By Jennifer Farish
Four regiments of African American soldiers who fought with Union forces during the campaigns in Tupelo and Harrisburg are an often neglected part of the war's history, said a local cultural expert.
Charles Johnson, creator of "Blue Suede Shoes in the Hood" and local cultural researcher, explained the role of the United States Colored Troops to an audience of approximately 20 people gathered for the City of Tupelo's first Civil War Symposium held Saturday.
Freedom and safety for their families provided by contraband camps in the North were among the reasons African Americans chose to fight in what was primarily viewed as "a white man's war," Johnson said.
The 59th, 61st, 68th and 2nd regiments of the U.S.C.T. were all involved in various parts of the battles around Tupelo and were responsible for covering the Union army as it retreated out of North Mississippi, said Brig. Gen. Parker Hills.
The troops were used mainly to guard trains, railroads and supplies and were often trained better than the white troops because officers felt the white troops could just naturally fight, Johnson said.
Johnson, in response to a question, said there are a number of ways for the Civil War history to become more inclusive of the role of the African American troops.
"Just do what we are doing now. Include it in high schools and history lessons," Johnson said, adding the children will pass the history on to their parents and down to their own children.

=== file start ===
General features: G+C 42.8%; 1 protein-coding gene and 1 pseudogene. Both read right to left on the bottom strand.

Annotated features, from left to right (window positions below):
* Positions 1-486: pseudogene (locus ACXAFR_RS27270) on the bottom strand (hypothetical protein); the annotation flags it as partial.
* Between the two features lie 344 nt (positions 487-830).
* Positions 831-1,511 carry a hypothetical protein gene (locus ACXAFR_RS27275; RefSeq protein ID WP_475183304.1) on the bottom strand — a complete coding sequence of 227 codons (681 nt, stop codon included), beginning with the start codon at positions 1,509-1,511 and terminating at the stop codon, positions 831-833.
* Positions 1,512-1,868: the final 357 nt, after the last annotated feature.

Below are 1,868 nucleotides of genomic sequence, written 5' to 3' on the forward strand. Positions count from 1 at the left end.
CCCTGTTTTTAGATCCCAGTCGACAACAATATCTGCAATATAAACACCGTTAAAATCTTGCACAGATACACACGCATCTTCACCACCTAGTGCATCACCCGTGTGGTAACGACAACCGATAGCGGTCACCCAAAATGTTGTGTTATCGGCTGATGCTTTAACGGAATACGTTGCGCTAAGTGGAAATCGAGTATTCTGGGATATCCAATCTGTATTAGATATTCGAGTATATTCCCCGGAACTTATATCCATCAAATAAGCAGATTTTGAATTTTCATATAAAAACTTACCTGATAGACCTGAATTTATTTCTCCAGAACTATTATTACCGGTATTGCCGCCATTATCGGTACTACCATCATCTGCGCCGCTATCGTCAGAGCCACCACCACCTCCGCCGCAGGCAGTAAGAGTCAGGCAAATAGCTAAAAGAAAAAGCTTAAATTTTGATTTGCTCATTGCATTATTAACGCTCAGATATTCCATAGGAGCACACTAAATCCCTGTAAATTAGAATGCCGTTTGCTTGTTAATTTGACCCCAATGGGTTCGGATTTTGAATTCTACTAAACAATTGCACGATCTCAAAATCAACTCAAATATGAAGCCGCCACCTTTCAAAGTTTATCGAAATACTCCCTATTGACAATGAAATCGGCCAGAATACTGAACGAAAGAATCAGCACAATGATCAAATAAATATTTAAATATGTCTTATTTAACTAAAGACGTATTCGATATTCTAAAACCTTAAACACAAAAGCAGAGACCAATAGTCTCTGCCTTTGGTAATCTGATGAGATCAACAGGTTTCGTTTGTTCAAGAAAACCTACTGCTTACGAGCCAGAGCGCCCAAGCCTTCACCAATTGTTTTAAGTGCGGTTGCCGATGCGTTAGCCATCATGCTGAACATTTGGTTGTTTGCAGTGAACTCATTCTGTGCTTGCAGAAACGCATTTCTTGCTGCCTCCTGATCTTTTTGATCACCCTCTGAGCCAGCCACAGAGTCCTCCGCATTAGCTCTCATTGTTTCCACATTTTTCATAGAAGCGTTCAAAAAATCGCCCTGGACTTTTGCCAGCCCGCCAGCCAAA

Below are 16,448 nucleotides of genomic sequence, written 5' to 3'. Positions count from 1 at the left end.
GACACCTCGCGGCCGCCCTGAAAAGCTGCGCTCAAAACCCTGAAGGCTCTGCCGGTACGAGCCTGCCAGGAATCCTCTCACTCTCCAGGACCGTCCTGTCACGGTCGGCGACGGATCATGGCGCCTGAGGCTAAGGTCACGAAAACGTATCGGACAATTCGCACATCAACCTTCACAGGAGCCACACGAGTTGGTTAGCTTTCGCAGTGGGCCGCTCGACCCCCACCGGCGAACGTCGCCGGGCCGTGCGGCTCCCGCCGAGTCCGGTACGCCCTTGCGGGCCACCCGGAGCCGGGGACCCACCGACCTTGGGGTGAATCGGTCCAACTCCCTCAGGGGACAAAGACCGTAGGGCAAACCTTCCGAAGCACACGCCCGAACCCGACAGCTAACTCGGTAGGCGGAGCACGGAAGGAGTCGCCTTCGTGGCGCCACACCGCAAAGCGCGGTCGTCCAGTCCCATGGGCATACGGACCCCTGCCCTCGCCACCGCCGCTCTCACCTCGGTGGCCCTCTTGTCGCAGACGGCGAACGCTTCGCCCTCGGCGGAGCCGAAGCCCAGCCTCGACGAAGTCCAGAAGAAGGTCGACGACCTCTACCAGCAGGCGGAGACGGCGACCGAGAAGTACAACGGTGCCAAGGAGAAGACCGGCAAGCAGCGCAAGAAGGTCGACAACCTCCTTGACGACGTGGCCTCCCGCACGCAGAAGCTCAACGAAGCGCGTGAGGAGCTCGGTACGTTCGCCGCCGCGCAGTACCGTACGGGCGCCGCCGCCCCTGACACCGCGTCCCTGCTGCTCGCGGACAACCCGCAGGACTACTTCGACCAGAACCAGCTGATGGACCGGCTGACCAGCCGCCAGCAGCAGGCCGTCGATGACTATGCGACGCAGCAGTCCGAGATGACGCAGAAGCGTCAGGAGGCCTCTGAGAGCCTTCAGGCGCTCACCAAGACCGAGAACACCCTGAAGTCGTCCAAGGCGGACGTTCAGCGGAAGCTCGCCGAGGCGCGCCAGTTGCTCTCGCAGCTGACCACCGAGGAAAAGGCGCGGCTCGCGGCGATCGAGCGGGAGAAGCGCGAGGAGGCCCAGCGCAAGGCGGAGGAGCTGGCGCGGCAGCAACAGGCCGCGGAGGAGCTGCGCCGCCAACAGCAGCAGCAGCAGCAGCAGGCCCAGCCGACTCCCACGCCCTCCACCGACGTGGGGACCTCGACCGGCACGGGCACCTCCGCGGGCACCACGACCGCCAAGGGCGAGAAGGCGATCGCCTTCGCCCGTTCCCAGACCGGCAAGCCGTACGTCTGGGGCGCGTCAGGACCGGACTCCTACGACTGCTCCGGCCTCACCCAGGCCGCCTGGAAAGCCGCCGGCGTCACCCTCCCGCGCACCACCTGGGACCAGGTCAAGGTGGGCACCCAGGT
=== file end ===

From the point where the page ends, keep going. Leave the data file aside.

He added possibly including stories of African American troops in Black History Month lessons could be another way to ensure the "gallant fighting" of those troops does not become a lost part of the war's history.
Jim Woodrick, of the Mississippi Department of Archives and History, added Mississippi will become the first state to erect a monument to Civil War African American troops with a statue of three men being constructed in the Vicksburg park.
The monument will depict two soldiers and one civilian. One soldier will be looking back to signify the past, while the other soldier will look forward into the future, Woodrick said, adding the civilian statue will hold a shovel in honor of the many non-military African Americans who aided in the Vicksburg campaign.
Creating a map
The first of what Tupelo city government hopes will become an annual symposium was also intended to give the city a beginning in establishing a map of local battlefields and specific locations mentioned in Civil War history, said Tupelo Mayor Larry Otis.
"The city is interested from a standpoint of being able to ultimately create a driving map of the Battle of Harrisburg," Otis said, adding the city feels it is important to be able to show visitors where the battles took place and hopes to use that opportunity to illustrate the large contingent of African American soldiers fighting for the Union during the battle.
Other sessions in the symposium included Dean Burchfield speaking on "Riding a Raid: The Union Calvary in Northeastern Mississippi"; Hills on "The Battle of Tupelo"; and Woodrick on "As fierce as Pharoahs: The Battle of Coleman's Crossroads".